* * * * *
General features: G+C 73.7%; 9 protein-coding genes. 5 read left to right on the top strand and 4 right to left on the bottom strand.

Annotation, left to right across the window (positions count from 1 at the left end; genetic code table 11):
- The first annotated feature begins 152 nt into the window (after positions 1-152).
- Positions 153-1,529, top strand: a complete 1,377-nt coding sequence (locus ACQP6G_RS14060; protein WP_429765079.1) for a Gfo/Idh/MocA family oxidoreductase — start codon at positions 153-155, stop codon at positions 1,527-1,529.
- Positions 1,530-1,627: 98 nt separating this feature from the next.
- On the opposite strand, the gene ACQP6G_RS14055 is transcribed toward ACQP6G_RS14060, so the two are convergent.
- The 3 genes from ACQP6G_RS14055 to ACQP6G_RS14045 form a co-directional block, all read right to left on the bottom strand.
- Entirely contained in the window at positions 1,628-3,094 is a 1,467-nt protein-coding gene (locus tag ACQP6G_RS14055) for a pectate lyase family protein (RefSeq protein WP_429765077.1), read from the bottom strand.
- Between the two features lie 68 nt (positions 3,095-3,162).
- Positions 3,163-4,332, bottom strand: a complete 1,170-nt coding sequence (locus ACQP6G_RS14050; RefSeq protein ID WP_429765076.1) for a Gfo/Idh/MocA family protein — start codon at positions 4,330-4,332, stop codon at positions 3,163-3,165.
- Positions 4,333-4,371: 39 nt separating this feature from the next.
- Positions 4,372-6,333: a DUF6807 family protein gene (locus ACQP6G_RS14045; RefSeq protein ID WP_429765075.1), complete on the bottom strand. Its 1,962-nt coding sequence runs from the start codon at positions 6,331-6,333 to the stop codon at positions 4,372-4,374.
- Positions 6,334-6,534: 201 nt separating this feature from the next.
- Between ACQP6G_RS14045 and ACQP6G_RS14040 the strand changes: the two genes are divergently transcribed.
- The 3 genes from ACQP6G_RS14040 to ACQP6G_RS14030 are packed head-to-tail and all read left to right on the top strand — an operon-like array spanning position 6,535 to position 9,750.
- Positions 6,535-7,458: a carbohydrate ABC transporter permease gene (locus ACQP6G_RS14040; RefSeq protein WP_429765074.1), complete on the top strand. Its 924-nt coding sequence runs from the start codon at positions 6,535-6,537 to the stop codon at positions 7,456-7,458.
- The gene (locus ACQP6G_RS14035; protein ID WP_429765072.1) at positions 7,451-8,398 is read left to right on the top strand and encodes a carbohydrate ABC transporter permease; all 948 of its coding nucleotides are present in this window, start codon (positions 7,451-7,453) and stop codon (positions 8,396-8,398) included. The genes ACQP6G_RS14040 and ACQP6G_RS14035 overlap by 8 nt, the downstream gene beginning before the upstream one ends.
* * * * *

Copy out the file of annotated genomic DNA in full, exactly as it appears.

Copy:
General features: G+C 73.7%; 9 protein-coding genes. 5 read left to right on the top strand and 4 right to left on the bottom strand.

Annotation, left to right across the window (positions count from 1 at the left end; genetic code table 11):
- The first annotated feature begins 152 nt into the window (after positions 1-152).
- Positions 153-1,529, top strand: a complete 1,377-nt coding sequence (locus ACQP6G_RS14060; protein WP_429765079.1) for a Gfo/Idh/MocA family oxidoreductase — start codon at positions 153-155, stop codon at positions 1,527-1,529.
- Positions 1,530-1,627: 98 nt separating this feature from the next.
- On the opposite strand, the gene ACQP6G_RS14055 is transcribed toward ACQP6G_RS14060, so the two are convergent.
- The 3 genes from ACQP6G_RS14055 to ACQP6G_RS14045 form a co-directional block, all read right to left on the bottom strand.
- Entirely contained in the window at positions 1,628-3,094 is a 1,467-nt protein-coding gene (locus tag ACQP6G_RS14055) for a pectate lyase family protein (RefSeq protein WP_429765077.1), read from the bottom strand.
- Between the two features lie 68 nt (positions 3,095-3,162).
- Positions 3,163-4,332, bottom strand: a complete 1,170-nt coding sequence (locus ACQP6G_RS14050; RefSeq protein ID WP_429765076.1) for a Gfo/Idh/MocA family protein — start codon at positions 4,330-4,332, stop codon at positions 3,163-3,165.
- Positions 4,333-4,371: 39 nt separating this feature from the next.
- Positions 4,372-6,333: a DUF6807 family protein gene (locus ACQP6G_RS14045; RefSeq protein ID WP_429765075.1), complete on the bottom strand. Its 1,962-nt coding sequence runs from the start codon at positions 6,331-6,333 to the stop codon at positions 4,372-4,374.
- Positions 6,334-6,534: 201 nt separating this feature from the next.
- Between ACQP6G_RS14045 and ACQP6G_RS14040 the strand changes: the two genes are divergently transcribed.
- The 3 genes from ACQP6G_RS14040 to ACQP6G_RS14030 are packed head-to-tail and all read left to right on the top strand — an operon-like array spanning position 6,535 to position 9,750.
- Positions 6,535-7,458: a carbohydrate ABC transporter permease gene (locus ACQP6G_RS14040; RefSeq protein WP_429765074.1), complete on the top strand. Its 924-nt coding sequence runs from the start codon at positions 6,535-6,537 to the stop codon at positions 7,456-7,458.
- The gene (locus ACQP6G_RS14035; protein ID WP_429765072.1) at positions 7,451-8,398 is read left to right on the top strand and encodes a carbohydrate ABC transporter permease; all 948 of its coding nucleotides are present in this window, start codon (positions 7,451-7,453) and stop codon (positions 8,396-8,398) included. The genes ACQP6G_RS14040 and ACQP6G_RS14035 overlap by 8 nt, the downstream gene beginning before the upstream one ends.